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Inversion tables … good or bad? sponsored by The Spine Center

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Spring is right around the corner, and with it comes outdoor sports. Unfortunately, that sometimes brings back pain, according to Meegan Domangue, PA-C.

So, do inversion tables work? That’s a question that any medical practitioner who has ever treated a number of spine patients has been asked. The answer is sometimes. Numerous studies have been done to determine their effectiveness on acute pain and/or chronic pain of the back. To date, most research, including the most well-designed studies, fail to show a significant long-term benefit to inversion therapy.

However, many patients seen in a clinic setting will swear otherwise. Some patients who have suffered from spinal problems for years depend on daily use of an inversion table for relief. Others inquire about the therapy from hearsay of friends, neighbors, or relatives who attest that it will cure their pain.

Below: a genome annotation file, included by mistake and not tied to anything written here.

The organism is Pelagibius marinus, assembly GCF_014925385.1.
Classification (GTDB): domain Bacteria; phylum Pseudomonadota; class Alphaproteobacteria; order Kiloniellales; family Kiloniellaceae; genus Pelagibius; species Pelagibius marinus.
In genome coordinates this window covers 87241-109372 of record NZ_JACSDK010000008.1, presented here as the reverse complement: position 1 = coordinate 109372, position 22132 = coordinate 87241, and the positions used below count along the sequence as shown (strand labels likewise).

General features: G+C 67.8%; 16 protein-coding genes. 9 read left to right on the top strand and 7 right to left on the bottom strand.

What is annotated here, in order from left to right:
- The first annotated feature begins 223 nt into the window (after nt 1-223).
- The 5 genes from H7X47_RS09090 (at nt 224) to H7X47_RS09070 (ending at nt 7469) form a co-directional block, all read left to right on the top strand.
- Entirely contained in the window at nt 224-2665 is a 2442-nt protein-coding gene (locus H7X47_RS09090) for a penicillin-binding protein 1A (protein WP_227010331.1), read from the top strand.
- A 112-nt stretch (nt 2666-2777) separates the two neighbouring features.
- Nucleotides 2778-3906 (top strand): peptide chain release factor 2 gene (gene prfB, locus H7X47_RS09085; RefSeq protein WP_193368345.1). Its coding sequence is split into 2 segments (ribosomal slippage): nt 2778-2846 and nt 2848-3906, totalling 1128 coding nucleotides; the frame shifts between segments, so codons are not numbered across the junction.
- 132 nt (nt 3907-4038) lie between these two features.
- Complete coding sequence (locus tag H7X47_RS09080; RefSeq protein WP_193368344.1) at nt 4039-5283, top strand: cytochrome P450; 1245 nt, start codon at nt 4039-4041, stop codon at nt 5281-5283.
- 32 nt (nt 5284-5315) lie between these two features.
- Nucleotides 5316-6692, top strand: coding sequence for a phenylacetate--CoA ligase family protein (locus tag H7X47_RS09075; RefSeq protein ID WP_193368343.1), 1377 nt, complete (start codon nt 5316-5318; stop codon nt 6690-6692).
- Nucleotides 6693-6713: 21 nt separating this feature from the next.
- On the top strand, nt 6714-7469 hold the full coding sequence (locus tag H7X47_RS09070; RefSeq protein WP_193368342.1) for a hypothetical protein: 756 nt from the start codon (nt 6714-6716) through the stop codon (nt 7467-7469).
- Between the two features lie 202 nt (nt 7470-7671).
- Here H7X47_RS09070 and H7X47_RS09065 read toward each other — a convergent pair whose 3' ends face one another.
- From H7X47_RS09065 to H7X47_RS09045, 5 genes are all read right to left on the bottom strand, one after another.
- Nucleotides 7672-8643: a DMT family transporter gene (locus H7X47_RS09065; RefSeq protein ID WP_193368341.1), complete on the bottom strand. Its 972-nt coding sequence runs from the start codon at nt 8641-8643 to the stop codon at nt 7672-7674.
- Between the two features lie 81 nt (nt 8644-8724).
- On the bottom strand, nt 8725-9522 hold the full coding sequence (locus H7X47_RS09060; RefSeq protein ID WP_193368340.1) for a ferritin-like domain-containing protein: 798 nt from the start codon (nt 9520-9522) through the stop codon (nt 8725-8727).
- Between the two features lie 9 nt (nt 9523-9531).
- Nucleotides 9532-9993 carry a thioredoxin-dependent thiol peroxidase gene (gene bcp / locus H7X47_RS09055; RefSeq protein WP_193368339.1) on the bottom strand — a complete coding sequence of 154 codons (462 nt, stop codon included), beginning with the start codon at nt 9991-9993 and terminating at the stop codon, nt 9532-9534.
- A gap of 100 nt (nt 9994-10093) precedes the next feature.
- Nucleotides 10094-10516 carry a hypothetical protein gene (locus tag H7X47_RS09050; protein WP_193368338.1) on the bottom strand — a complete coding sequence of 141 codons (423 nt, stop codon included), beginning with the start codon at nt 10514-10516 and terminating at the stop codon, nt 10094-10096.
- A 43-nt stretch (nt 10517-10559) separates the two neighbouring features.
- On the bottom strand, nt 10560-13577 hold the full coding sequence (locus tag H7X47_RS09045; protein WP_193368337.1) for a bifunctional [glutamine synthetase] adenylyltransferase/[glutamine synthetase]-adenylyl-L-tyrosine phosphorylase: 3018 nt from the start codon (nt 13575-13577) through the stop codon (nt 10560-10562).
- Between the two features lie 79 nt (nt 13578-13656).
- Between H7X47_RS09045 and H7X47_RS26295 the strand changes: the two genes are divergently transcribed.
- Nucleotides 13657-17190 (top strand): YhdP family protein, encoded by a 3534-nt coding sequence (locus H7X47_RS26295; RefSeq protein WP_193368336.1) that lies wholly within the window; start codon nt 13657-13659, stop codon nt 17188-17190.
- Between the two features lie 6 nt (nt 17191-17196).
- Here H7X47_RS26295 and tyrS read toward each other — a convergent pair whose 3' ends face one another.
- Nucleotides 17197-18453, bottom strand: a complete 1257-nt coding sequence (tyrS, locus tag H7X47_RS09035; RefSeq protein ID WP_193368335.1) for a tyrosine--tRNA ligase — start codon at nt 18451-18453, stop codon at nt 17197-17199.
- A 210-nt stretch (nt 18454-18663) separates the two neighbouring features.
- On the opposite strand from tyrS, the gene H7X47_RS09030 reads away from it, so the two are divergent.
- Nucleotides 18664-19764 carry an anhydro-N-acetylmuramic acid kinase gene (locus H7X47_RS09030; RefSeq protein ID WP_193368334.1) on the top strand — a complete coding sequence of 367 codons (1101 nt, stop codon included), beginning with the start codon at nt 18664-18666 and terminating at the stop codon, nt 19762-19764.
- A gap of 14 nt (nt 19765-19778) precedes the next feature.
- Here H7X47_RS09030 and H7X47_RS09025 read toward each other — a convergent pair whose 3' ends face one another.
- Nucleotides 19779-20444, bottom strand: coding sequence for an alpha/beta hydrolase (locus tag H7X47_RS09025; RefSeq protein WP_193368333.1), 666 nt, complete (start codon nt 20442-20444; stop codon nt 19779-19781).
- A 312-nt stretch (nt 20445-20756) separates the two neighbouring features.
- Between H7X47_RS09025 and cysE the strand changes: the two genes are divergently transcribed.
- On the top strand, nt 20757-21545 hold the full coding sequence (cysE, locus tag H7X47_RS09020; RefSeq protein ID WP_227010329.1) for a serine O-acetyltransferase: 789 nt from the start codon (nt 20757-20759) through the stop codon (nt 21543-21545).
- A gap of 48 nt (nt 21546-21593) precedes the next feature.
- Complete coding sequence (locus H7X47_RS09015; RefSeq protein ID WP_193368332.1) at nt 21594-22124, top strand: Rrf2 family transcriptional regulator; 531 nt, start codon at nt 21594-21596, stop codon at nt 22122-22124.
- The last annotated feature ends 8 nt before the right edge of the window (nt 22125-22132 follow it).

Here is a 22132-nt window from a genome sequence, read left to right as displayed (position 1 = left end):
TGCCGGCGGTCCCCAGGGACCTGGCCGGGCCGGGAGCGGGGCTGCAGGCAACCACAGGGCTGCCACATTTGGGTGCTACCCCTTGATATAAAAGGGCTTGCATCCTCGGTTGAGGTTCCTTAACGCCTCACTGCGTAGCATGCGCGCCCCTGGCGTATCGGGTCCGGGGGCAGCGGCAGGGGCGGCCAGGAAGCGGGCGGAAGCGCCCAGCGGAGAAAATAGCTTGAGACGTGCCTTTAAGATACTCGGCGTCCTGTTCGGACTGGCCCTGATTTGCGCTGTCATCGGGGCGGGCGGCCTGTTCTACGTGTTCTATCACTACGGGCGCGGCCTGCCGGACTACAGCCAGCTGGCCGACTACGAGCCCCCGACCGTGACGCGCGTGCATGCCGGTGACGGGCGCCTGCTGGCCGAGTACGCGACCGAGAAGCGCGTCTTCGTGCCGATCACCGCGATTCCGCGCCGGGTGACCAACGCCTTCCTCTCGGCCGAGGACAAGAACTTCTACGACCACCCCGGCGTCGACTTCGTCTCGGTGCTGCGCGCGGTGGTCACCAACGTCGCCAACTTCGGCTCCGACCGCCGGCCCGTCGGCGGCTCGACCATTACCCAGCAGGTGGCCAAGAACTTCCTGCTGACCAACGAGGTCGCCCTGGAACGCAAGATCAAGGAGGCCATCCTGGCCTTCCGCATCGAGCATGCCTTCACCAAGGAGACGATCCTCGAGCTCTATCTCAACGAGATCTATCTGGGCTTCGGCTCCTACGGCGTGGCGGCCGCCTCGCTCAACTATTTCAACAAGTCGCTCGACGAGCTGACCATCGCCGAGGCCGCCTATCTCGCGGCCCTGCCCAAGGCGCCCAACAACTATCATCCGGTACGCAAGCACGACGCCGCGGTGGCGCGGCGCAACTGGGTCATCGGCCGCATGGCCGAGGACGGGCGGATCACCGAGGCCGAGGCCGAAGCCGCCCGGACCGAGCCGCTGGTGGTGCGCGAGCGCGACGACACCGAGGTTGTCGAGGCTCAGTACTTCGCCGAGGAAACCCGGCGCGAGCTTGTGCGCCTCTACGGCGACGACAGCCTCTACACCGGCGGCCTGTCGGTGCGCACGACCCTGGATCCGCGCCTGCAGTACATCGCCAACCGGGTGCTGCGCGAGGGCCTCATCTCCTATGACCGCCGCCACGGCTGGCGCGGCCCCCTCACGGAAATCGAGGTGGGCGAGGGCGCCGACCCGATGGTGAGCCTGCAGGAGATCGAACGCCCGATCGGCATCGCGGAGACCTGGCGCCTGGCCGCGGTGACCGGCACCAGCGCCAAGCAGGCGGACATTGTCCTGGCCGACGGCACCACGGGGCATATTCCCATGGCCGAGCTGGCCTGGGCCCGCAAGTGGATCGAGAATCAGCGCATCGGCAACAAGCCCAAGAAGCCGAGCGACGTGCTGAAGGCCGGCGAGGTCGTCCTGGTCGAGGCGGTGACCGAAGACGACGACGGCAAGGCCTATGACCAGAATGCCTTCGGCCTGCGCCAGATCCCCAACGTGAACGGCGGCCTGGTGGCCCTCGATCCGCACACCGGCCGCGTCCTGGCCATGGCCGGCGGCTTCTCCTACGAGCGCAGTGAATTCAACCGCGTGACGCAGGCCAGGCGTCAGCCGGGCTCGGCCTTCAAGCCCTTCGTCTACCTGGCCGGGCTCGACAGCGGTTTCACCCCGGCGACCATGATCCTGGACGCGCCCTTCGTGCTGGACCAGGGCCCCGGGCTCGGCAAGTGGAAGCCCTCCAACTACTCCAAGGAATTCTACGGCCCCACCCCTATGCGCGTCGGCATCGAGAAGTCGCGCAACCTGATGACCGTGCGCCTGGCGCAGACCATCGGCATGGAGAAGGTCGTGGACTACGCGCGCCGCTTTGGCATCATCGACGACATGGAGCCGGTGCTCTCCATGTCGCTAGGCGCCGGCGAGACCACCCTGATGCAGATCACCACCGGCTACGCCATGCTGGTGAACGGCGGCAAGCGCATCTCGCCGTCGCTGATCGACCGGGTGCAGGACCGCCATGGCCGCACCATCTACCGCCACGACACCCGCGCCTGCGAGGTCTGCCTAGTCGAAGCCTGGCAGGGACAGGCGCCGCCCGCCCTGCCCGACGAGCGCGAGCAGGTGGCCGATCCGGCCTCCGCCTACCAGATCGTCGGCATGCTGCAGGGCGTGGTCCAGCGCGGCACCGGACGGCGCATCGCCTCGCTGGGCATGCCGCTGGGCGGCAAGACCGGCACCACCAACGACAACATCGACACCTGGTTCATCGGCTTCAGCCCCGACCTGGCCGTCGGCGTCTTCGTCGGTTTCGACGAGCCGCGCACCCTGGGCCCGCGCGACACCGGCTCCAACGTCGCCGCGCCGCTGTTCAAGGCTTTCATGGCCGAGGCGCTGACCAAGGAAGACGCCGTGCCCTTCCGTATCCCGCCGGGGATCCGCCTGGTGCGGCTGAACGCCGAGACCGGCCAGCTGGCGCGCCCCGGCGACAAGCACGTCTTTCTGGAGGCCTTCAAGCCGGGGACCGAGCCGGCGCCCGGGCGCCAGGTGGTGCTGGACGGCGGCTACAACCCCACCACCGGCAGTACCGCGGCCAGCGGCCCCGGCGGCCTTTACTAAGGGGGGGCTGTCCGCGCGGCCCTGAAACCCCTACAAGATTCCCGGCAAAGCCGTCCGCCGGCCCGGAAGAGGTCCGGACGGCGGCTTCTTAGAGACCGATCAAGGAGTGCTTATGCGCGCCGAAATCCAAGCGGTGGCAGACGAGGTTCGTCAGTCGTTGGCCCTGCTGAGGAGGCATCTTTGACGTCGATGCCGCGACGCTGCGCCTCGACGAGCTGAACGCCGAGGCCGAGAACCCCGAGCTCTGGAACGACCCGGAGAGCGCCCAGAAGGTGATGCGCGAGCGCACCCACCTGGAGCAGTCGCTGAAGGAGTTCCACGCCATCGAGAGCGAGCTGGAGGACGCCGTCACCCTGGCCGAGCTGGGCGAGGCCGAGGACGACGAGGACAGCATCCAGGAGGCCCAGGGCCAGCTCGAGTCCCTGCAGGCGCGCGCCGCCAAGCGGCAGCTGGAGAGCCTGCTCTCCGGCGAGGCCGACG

The theory behind inversion dates back to Hippocrates, the Father of Medicine, in 400 BC. Hippocrates would hang people upside down on ladders to “stretch the spine.” Inversion devices and techniques used today are obviously more advanced, more comfortable and safer. Traction is the practice of using gravity to slowly attempt to stretch the spine, allowing more room for the discs, nerves, ligaments, etc. Click here for more information.


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